Question: affy - Anotation of Afymetrix PrimeView chipe
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6.1 years ago by
Dear all I am a ner person in analyzing microarrays with R. I ma working on dataset GSE41960. As far as I know RMA method summarises probes into genes, hoverer when I run limma and use topTable I have probe ID instead of gene names. Where in the pipeline I should merge the probes ? The second question is about CDF file. I know these are file used for description and mapping of the probes. But I did not figured out how to use it with affy and limma. I am familiar with user guide for affy and limma. Many thanks in advance -- Adam Olejnik Department of Human Molecular Genetics University of Adam Mickiewicz 61-614 Poznañ tel. +4861 829-58-33 http://www.lhmg.amu.edu.pl/ [[alternative HTML version deleted]]
cdf probe affy limma • 1.7k views
modified 6.1 years ago by James W. MacDonald51k • written 6.1 years ago by Adam Olejnik10
Answer: affy - Anotation of Afymetrix PrimeView chipe
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6.1 years ago by
United States
James W. MacDonald51k wrote:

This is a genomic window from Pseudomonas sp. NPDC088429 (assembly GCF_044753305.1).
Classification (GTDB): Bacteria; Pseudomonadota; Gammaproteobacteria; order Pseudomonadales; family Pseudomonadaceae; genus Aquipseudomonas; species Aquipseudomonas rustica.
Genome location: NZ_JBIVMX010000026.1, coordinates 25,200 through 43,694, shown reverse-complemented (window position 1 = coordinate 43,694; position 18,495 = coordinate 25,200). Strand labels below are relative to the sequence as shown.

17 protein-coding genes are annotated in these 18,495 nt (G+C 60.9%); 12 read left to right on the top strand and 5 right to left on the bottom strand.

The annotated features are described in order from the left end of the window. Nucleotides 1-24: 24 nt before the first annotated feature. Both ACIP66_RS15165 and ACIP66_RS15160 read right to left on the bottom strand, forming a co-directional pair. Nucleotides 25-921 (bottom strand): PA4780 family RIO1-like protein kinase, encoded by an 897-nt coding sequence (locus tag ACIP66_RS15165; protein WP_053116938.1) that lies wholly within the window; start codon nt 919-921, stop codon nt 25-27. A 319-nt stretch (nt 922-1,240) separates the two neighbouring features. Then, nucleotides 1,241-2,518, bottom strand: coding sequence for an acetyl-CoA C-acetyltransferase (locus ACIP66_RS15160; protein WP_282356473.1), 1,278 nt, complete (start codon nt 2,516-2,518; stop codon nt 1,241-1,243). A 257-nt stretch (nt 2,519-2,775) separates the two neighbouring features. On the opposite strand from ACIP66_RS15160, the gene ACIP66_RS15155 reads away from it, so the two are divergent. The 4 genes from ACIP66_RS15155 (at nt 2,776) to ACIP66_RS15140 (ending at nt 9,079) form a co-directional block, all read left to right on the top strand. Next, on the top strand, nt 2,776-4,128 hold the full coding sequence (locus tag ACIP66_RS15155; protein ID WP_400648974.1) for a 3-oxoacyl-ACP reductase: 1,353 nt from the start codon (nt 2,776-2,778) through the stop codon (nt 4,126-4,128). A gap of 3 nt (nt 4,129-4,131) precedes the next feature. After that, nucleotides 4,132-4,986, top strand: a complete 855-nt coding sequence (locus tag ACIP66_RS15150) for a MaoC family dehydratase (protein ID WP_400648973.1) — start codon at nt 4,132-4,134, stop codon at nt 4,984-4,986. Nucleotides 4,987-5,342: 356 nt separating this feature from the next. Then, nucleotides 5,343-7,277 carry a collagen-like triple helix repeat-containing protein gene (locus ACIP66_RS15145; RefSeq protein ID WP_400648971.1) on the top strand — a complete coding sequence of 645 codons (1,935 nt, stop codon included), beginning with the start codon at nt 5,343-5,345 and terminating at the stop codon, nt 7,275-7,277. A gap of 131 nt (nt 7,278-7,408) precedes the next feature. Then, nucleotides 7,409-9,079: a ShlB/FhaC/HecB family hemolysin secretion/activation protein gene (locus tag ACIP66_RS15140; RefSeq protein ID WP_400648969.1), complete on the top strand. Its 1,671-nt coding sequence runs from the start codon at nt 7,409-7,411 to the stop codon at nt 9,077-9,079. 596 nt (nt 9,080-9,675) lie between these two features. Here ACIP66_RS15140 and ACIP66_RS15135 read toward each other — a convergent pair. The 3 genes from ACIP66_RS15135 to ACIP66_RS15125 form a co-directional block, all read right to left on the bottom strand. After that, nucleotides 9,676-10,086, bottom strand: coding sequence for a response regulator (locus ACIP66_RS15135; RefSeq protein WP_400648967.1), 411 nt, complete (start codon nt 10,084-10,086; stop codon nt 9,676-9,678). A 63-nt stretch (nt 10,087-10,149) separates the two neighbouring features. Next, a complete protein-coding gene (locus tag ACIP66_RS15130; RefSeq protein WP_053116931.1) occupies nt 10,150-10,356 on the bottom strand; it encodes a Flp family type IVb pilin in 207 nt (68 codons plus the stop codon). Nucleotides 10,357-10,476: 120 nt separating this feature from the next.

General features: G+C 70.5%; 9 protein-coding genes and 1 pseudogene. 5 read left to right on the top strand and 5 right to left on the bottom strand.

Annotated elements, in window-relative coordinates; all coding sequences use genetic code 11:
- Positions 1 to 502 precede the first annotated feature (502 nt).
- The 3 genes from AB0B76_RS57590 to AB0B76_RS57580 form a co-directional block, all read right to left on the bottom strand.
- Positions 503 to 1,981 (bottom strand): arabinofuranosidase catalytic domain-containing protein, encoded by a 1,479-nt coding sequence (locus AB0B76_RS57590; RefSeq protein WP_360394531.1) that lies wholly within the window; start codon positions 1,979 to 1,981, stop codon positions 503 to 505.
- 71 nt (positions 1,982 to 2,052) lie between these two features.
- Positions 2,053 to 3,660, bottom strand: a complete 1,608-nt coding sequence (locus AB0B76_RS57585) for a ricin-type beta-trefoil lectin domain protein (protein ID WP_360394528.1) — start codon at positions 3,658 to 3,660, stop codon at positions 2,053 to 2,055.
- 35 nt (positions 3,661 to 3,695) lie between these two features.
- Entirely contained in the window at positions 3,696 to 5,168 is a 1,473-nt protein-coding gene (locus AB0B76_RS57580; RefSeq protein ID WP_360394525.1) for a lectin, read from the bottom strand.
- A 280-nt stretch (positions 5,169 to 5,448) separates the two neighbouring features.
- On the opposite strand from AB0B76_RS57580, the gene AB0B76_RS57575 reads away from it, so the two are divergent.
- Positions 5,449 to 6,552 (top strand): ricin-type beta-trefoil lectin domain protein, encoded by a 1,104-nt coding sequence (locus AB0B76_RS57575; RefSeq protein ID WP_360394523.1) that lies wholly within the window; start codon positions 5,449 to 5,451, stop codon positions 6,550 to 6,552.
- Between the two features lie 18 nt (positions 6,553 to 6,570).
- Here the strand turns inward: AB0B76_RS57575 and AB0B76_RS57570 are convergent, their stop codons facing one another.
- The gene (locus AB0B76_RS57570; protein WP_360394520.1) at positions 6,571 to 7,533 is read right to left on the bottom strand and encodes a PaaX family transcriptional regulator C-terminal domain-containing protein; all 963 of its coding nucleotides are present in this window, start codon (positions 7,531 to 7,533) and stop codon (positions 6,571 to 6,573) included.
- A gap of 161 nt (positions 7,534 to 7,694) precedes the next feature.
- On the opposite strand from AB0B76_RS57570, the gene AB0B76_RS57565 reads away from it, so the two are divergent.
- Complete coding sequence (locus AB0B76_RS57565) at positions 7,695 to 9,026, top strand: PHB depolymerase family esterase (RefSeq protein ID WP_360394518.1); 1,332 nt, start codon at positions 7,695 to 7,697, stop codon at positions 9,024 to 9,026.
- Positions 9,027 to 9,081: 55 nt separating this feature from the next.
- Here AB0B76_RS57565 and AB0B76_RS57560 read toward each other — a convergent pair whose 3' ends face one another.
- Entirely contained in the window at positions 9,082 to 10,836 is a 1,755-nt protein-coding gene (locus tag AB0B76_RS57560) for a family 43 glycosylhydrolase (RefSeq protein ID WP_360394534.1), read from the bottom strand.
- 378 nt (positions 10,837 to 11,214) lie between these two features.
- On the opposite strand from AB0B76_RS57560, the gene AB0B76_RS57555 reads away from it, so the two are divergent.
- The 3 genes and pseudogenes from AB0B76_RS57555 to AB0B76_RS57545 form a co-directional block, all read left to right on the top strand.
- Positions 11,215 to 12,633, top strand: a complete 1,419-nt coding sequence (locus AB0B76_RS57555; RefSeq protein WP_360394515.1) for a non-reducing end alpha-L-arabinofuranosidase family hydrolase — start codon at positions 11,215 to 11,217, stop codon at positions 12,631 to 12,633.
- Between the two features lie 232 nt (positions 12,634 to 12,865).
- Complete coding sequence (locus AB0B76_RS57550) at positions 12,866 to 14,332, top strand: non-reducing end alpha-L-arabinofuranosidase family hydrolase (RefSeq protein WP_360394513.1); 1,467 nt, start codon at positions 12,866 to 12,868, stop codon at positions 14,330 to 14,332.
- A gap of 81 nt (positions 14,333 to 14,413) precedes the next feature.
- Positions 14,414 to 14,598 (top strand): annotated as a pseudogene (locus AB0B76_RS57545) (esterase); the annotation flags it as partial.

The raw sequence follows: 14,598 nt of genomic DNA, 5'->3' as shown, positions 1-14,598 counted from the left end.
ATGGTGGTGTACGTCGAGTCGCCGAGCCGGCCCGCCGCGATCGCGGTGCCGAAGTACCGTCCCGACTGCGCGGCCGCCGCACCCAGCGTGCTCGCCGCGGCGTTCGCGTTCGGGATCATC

Hi Adam, On Wednesday, October 23, 2013 10:44:34 AM, Adam Olejnik wrote: > Dear all > I am a ner person in analyzing microarrays with R. > I ma working on dataset GSE41960. > As far as I know RMA method summarises probes into genes, hoverer when I > run limma and use topTable I have probe ID instead of gene names. > Where in the pipeline I should merge the probes ? As you note, RMA summarizes probes, but not into genes, but into probesets. Probesets are intended to interrogate transcripts, which are certainly not genes. However, most people end up collapsing transcripts back to gene IDs, so maybe that is not relevant. But to answer your question, you summarize when you run rma(). I am assuming you are doing something like library(affy) dat <- ReadAffy() eset <- rma(dat) In which case the ExpressionSet object called 'eset' now contains the summarized data, and limma knows what to do with it. So if you fit a model and end up with an MArrayLM object fit <- lmFit(eset, design) fit2 <- contrasts.fit(fit, contrast) fit2 <- eBayes(fit2) You can then annotate these data using a primeview.db package. But note that there isn't such a thing on the BioC website. It doesn't really matter, as it is simple to create using the AnnotationForge package. All you need to do is go to the Affy website, and get the primeview annotation csv file http://www.affymetrix.com/Auth/analysis/downloads/na32/ivt/PrimeView.n a32.annot.csv.zip Install AnnotationDbi and the human.db0 packages, and then do what I recommend here: https://stat.ethz.ch/pipermail/bioconductor/attachments/20130711/7e4d7 7fb/attachment.pl You can then do install.packages("primeview.db", type="source", repos=NULL) and then library(primeview.db) gns <- select(primeview.db, featureNames(eset), c("SYMBOL","GENENAME")) and if you don't get an error about 1 to many mappings you can do fit2$genes <- gns otherwise you can be super naive and just take the first mapping available fit2$genes <- gns[!duplicated(gns[,1]),] and then topTable(fit, coef=1) will have annotated genes in it. > > The second question is about CDF file. I know these are file used for > description and mapping of the probes. But I did not figured out how to use > it with affy and limma. This happens automatically. Best, Jim > > I am familiar with user guide for affy and limma. > > Many thanks in advance > > > > > _______________________________________________ > Bioconductor mailing list > Bioconductor at r-project.org > https://stat.ethz.ch/mailman/listinfo/bioconductor > Search the archives: http://news.gmane.org/gmane.science.biology.informatics.conductor -- James W. MacDonald, M.S. Biostatistician University of Washington Environmental and Occupational Health Sciences 4225 Roosevelt Way NE, # 100 Seattle WA 98105-6099